According to a sports psychologist Professor Stuart Biddle gyms do little to improve the health of the nation and may even cause harm. Braving the gym may be such an unpleasant experience that it puts people off altogether, according to Professor Stuart Biddle.
He said everyday exercises such as walking or climbing stairs could be a more sensible way to stay healthy.
And he said although past generations lacked gym facilities, they were leaner and fitter than people today.
Professor Biddle told the British Psychological Society's annual conference at Imperial College, London that gym-based exercise was often "hard work" which put people off.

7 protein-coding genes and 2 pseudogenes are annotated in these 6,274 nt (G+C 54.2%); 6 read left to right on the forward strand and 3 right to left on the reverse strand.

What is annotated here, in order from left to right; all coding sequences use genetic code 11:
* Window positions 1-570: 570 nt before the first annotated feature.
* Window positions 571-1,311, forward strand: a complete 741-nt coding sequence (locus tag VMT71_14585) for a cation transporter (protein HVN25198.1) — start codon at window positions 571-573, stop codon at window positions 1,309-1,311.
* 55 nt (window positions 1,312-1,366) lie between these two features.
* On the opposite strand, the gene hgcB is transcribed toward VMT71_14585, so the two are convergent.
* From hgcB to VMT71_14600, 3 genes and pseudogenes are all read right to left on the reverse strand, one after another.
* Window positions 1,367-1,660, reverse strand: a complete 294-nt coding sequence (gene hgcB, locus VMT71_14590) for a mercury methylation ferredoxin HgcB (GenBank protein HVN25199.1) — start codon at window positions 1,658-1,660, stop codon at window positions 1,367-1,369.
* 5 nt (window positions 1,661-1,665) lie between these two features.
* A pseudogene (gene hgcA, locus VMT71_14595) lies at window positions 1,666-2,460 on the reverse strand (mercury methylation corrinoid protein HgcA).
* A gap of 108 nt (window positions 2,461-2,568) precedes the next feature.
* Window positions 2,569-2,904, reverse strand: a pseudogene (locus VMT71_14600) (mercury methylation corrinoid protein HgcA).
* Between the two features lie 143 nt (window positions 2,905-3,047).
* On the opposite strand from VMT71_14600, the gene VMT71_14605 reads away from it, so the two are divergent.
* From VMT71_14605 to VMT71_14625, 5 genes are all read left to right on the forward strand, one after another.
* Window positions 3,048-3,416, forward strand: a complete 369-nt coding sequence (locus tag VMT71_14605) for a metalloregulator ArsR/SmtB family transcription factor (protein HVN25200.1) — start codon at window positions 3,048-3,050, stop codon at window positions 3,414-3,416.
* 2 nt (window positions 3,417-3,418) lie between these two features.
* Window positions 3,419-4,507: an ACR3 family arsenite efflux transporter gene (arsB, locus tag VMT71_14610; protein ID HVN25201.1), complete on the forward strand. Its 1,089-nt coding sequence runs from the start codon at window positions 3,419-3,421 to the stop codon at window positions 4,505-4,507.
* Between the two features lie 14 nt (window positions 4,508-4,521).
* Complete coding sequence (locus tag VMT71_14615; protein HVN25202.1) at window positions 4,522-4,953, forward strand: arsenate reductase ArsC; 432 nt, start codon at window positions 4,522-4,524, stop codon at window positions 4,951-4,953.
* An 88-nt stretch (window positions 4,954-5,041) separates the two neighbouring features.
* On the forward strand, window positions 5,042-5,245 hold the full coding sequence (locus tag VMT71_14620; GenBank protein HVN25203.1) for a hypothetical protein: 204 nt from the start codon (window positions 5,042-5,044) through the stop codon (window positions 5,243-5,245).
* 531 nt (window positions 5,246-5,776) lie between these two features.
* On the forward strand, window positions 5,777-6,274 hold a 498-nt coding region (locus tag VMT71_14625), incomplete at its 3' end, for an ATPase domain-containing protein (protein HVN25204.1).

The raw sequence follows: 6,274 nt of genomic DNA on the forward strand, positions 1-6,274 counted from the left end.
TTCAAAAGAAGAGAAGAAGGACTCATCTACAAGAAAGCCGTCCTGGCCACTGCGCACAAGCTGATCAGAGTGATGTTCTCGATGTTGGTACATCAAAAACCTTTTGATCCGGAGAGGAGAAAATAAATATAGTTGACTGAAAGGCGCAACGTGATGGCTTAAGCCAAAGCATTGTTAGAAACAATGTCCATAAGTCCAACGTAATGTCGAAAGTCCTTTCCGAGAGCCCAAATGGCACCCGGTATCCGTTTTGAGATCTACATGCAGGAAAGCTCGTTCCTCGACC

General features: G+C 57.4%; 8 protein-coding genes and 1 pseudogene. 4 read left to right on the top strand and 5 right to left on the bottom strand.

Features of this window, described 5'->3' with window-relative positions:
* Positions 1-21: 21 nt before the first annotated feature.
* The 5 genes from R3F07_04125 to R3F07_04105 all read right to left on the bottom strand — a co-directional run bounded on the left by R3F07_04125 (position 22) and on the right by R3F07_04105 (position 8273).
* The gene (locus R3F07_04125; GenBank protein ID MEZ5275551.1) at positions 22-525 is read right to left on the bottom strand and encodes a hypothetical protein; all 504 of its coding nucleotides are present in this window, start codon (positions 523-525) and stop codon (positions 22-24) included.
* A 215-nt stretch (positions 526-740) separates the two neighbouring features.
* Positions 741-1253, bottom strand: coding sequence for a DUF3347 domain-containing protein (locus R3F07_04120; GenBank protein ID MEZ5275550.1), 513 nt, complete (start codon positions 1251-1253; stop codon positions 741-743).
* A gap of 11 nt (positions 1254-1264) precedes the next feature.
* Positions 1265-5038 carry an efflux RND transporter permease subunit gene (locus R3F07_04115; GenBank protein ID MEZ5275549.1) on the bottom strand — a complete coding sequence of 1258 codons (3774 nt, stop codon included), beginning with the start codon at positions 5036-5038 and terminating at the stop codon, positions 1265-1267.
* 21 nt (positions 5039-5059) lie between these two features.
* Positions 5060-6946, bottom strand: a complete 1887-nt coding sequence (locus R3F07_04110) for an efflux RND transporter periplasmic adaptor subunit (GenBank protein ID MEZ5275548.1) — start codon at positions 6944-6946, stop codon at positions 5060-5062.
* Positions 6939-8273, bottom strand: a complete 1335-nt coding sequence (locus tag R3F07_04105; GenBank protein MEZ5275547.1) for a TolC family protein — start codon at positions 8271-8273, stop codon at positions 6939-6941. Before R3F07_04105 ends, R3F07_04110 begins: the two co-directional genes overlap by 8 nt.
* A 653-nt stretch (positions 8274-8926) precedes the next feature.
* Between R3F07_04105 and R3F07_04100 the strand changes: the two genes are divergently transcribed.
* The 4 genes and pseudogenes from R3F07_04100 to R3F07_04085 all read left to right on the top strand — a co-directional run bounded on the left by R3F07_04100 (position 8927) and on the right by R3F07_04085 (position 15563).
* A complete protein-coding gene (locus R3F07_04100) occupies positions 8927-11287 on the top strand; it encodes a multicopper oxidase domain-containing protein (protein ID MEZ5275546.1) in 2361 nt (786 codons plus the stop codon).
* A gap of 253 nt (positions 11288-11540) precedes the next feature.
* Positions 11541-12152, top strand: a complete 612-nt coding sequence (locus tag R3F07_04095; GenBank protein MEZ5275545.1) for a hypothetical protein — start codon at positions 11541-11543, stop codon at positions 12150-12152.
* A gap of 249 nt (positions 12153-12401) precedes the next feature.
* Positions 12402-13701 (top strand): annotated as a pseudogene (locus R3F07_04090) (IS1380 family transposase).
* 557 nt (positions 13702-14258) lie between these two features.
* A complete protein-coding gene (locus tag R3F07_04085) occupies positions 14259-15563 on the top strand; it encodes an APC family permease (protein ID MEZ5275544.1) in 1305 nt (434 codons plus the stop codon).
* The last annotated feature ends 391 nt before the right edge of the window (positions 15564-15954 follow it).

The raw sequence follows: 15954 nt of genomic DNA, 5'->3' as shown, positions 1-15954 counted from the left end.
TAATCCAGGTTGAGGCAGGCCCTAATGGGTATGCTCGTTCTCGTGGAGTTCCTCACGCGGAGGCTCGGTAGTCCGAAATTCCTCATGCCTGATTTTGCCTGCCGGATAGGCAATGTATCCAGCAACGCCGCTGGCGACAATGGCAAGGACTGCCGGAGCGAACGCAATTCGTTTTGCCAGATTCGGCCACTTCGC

"We've got to get the balance right between somehow benefiting from the effect of exercise without feeling unpleasant," he said report BBC.
Professor Biddle said that having to fit a regular trip to the gym into daily activities was simply too disruptive for most people with busy lives or those with little motivation.
"We are not going to make much of a difference to the fitness of the country through gyms," he told the conference. "We will have more of an impact if people walk to work more and use their cars less.
"We never had gyms in the past. They are an artificial way of trying to get people to be active."
Although it may not have a strong cardiovascular effect, half an hour of walking a day could be an important way for most people to expend energy and keep to a healthy weight, Professor Biddle said, inform timesonline.co.uk
Jen Psaki may have errors in her statements not because of her level of education or bad memory.